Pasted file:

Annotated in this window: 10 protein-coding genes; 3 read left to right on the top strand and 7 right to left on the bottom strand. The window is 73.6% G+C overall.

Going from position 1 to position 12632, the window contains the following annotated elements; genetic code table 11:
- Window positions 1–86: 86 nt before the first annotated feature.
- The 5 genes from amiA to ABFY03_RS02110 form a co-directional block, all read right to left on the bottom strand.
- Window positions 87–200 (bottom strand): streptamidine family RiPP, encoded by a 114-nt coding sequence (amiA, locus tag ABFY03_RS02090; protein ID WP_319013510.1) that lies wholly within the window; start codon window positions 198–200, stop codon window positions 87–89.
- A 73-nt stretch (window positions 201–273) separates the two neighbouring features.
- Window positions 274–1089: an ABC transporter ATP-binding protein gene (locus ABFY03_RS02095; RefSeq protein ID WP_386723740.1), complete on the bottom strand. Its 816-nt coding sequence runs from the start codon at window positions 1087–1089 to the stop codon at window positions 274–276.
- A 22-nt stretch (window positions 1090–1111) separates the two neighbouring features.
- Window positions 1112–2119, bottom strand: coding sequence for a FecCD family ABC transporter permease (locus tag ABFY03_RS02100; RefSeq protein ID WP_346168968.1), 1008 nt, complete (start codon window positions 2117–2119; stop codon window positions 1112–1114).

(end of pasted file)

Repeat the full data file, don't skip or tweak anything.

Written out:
Annotated in this window: 10 protein-coding genes; 3 read left to right on the top strand and 7 right to left on the bottom strand. The window is 73.6% G+C overall.

Going from position 1 to position 12632, the window contains the following annotated elements; genetic code table 11:
- Window positions 1–86: 86 nt before the first annotated feature.
- The 5 genes from amiA to ABFY03_RS02110 form a co-directional block, all read right to left on the bottom strand.
- Window positions 87–200 (bottom strand): streptamidine family RiPP, encoded by a 114-nt coding sequence (amiA, locus tag ABFY03_RS02090; protein ID WP_319013510.1) that lies wholly within the window; start codon window positions 198–200, stop codon window positions 87–89.
- A 73-nt stretch (window positions 201–273) separates the two neighbouring features.
- Window positions 274–1089: an ABC transporter ATP-binding protein gene (locus ABFY03_RS02095; RefSeq protein ID WP_386723740.1), complete on the bottom strand. Its 816-nt coding sequence runs from the start codon at window positions 1087–1089 to the stop codon at window positions 274–276.
- A 22-nt stretch (window positions 1090–1111) separates the two neighbouring features.
- Window positions 1112–2119, bottom strand: coding sequence for a FecCD family ABC transporter permease (locus tag ABFY03_RS02100; RefSeq protein ID WP_346168968.1), 1008 nt, complete (start codon window positions 2117–2119; stop codon window positions 1112–1114).